One of the major publications which inspired the Russian Revival, was Victor Butovsky's Histoire de l'Ornement Russe du Xe au XVIe Siecle d'apres les Manuscrits published
in 1870. The book reproduced hundreds of Russian medieval ornaments, and
revived a great interest in ancient Russian decorative art. In
the years that followed the publication, all major Russian jewelry and
silversmith firms started experimenting with ancient enameling
techniques. In the 1870-1880s, champleve
enamel medieval-style designs were especially popular.
The design of this miniature gold egg was clearly inspired by motifs of medieval Russia.
Height (without suspension ring) - 20 mm (3/4 in.)
suspension ring is struck with 56 zolotniks gold standard mark (after
1882) and initials 'E K' for Faberge head workmaster of that period -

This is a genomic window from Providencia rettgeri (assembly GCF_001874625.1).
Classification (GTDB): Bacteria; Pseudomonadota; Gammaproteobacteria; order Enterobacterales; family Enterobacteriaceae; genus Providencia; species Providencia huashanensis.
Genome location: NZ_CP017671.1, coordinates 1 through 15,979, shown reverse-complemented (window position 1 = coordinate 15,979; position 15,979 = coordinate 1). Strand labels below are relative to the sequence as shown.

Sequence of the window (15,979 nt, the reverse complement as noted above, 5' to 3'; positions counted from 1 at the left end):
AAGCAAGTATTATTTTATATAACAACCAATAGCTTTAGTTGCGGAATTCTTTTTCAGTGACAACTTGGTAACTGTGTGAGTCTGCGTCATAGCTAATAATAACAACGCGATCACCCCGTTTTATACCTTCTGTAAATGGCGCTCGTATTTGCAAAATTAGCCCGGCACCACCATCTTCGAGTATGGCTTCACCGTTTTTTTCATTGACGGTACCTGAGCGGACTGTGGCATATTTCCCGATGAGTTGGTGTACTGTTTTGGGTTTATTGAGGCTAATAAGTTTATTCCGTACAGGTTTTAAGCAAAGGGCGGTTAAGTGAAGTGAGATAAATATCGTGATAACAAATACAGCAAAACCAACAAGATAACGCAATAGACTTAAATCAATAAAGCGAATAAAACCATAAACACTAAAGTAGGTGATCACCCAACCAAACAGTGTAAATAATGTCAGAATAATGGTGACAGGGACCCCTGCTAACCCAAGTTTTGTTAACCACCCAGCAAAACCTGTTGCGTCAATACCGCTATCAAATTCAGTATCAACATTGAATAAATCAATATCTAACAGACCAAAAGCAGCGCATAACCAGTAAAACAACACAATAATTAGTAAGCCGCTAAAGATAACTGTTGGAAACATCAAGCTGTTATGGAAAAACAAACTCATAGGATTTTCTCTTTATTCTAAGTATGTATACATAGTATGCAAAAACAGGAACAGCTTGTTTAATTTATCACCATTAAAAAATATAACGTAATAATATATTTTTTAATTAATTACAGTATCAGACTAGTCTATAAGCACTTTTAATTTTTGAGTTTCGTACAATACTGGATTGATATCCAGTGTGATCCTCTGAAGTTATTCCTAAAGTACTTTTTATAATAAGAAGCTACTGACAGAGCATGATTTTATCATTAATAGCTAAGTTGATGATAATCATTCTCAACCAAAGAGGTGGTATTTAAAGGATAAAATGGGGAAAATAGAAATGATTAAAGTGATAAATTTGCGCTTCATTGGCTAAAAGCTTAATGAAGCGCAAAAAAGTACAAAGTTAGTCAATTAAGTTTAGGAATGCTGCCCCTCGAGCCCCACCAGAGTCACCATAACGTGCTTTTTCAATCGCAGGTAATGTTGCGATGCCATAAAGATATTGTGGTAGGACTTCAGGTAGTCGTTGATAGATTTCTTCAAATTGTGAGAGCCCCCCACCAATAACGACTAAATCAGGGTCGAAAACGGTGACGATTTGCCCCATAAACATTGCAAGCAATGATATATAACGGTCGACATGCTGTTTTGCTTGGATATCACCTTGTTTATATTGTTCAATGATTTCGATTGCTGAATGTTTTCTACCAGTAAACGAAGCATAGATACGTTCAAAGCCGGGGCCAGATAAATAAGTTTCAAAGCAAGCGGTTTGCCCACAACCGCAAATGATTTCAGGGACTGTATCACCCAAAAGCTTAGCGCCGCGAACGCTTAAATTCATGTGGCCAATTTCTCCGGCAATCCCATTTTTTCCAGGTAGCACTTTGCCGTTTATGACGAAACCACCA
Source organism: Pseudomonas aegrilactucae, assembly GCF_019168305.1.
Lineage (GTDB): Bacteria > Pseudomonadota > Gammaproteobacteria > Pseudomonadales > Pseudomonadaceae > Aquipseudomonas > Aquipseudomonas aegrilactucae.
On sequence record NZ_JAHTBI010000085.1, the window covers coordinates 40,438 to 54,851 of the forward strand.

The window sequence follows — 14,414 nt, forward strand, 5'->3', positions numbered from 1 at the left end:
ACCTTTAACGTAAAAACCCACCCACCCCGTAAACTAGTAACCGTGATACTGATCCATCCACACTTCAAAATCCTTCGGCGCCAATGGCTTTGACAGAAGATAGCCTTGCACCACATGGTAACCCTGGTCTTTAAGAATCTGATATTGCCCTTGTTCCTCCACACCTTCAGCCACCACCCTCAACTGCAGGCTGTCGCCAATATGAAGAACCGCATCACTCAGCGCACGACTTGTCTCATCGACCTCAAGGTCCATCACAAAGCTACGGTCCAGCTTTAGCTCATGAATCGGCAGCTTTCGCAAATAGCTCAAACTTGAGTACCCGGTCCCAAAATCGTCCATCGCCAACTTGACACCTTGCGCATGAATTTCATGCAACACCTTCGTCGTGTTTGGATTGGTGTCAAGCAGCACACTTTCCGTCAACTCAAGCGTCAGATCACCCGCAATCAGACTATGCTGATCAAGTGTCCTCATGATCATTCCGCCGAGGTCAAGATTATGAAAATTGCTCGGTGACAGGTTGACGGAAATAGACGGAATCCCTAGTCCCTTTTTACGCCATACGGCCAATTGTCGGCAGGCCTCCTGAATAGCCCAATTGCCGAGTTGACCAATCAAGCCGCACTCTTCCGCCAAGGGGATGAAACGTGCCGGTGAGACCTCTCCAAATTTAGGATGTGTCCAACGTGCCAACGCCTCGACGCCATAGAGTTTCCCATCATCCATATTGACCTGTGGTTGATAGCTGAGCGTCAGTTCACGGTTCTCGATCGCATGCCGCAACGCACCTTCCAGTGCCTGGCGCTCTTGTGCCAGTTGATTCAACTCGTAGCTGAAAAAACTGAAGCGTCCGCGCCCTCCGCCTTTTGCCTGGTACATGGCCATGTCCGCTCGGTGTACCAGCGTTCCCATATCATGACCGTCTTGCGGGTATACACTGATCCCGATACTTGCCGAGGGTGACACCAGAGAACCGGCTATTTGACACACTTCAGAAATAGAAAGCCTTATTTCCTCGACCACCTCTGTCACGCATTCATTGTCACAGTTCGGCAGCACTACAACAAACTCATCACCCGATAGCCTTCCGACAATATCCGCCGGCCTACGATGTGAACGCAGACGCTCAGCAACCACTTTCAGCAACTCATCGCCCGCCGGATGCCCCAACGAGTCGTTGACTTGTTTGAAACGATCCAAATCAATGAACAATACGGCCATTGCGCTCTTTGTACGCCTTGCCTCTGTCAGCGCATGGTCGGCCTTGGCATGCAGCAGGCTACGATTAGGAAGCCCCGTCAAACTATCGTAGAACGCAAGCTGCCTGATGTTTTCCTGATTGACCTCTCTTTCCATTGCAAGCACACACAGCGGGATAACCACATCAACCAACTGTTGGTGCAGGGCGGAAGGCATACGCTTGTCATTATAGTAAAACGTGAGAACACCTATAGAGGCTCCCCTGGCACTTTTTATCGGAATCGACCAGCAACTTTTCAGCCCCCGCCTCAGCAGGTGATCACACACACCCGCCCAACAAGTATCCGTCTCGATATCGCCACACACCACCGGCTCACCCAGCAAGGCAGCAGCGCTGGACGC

Erik Kollin (1836-1901), who specialized in Revivalist gold objects.
The smaller ring is stamped with 56 gold mark, of which only '5'
The blue, orange, and green are translucent
enamels, which were applied over an engine-turned ground. The white and
black are opaque enamels.
Enamel work is very elaborate, considering the small size of the egg.
is an enameling technique, in which decorations are carved into the
surface of a metal object and filled with enamel (glass powder). The
piece is then fired until the enamel melts, and after cooling, the
surface is polished.
The width of the colored stripes is only
1 mm (1/25 in.). It would require a great skill to engine-turn
the bottom of those tiny carved channels with a zig-zag pattern.